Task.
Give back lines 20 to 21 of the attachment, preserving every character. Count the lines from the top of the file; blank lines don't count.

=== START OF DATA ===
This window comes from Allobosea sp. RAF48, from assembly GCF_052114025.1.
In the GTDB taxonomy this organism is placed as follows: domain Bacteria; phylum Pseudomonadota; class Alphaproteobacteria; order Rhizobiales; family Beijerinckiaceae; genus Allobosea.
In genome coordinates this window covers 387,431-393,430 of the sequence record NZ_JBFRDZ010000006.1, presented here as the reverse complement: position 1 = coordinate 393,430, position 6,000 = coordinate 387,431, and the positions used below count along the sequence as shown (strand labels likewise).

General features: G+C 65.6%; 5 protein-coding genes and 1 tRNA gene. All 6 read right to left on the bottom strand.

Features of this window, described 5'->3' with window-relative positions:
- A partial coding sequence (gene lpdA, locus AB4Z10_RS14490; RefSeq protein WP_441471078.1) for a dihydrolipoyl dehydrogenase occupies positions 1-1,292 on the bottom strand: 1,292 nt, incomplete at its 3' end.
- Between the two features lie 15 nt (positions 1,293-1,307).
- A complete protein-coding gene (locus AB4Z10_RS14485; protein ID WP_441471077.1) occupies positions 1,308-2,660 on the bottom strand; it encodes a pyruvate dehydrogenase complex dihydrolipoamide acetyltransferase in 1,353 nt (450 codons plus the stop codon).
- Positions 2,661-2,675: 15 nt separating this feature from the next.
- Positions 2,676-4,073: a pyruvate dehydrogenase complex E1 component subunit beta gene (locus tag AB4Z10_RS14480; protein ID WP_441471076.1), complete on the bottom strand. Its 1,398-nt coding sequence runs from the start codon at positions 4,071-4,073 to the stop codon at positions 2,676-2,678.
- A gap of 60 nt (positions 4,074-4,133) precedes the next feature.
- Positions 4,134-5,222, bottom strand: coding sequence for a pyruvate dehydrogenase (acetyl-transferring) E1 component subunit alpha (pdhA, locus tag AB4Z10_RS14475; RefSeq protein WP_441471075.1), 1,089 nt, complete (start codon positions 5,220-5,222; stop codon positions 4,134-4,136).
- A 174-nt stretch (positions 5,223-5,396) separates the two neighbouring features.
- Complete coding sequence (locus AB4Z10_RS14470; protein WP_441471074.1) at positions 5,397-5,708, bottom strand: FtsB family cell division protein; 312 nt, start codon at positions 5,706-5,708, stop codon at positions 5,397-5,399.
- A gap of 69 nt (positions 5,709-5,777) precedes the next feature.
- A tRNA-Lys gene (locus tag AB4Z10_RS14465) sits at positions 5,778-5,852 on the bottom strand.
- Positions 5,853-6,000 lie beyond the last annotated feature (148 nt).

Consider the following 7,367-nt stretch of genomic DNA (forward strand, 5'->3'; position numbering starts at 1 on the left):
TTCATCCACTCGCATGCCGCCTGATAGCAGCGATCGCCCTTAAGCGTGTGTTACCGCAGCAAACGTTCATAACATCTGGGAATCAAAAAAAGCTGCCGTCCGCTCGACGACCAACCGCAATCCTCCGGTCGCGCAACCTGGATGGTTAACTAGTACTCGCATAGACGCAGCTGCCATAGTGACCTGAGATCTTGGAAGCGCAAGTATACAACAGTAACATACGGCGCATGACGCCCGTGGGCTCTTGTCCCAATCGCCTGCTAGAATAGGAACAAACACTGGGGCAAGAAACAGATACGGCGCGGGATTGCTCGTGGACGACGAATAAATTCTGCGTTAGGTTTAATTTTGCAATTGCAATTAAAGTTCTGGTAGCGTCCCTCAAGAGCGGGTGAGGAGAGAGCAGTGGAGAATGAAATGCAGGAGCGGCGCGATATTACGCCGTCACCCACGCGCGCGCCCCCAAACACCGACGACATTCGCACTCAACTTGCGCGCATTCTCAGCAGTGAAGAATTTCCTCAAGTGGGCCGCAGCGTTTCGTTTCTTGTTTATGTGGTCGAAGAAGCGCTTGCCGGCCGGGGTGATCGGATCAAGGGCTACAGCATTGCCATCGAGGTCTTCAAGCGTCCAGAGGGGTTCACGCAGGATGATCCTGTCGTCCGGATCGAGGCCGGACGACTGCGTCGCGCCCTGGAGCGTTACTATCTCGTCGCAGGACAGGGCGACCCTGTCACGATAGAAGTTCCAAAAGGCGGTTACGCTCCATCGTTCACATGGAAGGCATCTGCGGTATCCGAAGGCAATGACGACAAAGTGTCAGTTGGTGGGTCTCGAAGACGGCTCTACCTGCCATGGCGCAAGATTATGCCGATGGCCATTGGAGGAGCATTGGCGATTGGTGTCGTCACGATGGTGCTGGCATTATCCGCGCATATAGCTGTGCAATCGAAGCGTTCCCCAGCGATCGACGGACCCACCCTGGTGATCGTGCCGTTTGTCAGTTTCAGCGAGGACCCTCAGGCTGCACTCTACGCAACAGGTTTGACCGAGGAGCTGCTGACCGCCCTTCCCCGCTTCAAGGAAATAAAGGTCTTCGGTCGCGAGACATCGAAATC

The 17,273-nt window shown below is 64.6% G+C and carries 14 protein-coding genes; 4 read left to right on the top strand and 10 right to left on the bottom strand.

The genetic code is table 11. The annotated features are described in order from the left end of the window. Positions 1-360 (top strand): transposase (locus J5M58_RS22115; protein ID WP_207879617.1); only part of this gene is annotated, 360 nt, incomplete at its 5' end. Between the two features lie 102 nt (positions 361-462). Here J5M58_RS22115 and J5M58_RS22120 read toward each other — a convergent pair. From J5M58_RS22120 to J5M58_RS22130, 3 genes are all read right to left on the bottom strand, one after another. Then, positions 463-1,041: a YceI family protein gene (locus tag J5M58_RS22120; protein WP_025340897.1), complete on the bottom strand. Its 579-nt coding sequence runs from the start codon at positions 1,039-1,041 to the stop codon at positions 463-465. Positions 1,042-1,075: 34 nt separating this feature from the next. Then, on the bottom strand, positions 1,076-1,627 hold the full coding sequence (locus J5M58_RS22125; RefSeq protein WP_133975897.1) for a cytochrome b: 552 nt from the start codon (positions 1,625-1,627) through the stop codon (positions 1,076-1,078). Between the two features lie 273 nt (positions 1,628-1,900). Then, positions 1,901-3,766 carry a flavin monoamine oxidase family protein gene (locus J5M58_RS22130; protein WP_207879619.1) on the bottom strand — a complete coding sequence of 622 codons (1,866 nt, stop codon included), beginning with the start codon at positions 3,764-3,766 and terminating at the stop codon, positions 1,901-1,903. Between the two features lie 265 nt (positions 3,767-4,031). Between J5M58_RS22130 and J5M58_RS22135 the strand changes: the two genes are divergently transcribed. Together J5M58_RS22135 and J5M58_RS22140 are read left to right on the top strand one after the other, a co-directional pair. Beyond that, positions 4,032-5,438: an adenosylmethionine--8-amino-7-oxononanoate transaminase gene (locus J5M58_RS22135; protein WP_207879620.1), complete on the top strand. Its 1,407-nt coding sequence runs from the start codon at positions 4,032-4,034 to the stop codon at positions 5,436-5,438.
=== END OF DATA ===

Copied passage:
The 17,273-nt window shown below is 64.6% G+C and carries 14 protein-coding genes; 4 read left to right on the top strand and 10 right to left on the bottom strand.

The genetic code is table 11. The annotated features are described in order from the left end of the window. Positions 1-360 (top strand): transposase (locus J5M58_RS22115; protein ID WP_207879617.1); only part of this gene is annotated, 360 nt, incomplete at its 5' end. Between the two features lie 102 nt (positions 361-462). Here J5M58_RS22115 and J5M58_RS22120 read toward each other — a convergent pair. From J5M58_RS22120 to J5M58_RS22130, 3 genes are all read right to left on the bottom strand, one after another. Then, positions 463-1,041: a YceI family protein gene (locus tag J5M58_RS22120; protein WP_025340897.1), complete on the bottom strand. Its 579-nt coding sequence runs from the start codon at positions 1,039-1,041 to the stop codon at positions 463-465. Positions 1,042-1,075: 34 nt separating this feature from the next. Then, on the bottom strand, positions 1,076-1,627 hold the full coding sequence (locus J5M58_RS22125; RefSeq protein WP_133975897.1) for a cytochrome b: 552 nt from the start codon (positions 1,625-1,627) through the stop codon (positions 1,076-1,078). Between the two features lie 273 nt (positions 1,628-1,900). Then, positions 1,901-3,766 carry a flavin monoamine oxidase family protein gene (locus J5M58_RS22130; protein WP_207879619.1) on the bottom strand — a complete coding sequence of 622 codons (1,866 nt, stop codon included), beginning with the start codon at positions 3,764-3,766 and terminating at the stop codon, positions 1,901-1,903. Between the two features lie 265 nt (positions 3,767-4,031). Between J5M58_RS22130 and J5M58_RS22135 the strand changes: the two genes are divergently transcribed. Together J5M58_RS22135 and J5M58_RS22140 are read left to right on the top strand one after the other, a co-directional pair. Beyond that, positions 4,032-5,438: an adenosylmethionine--8-amino-7-oxononanoate transaminase gene (locus J5M58_RS22135; protein WP_207879620.1), complete on the top strand. Its 1,407-nt coding sequence runs from the start codon at positions 4,032-4,034 to the stop codon at positions 5,436-5,438.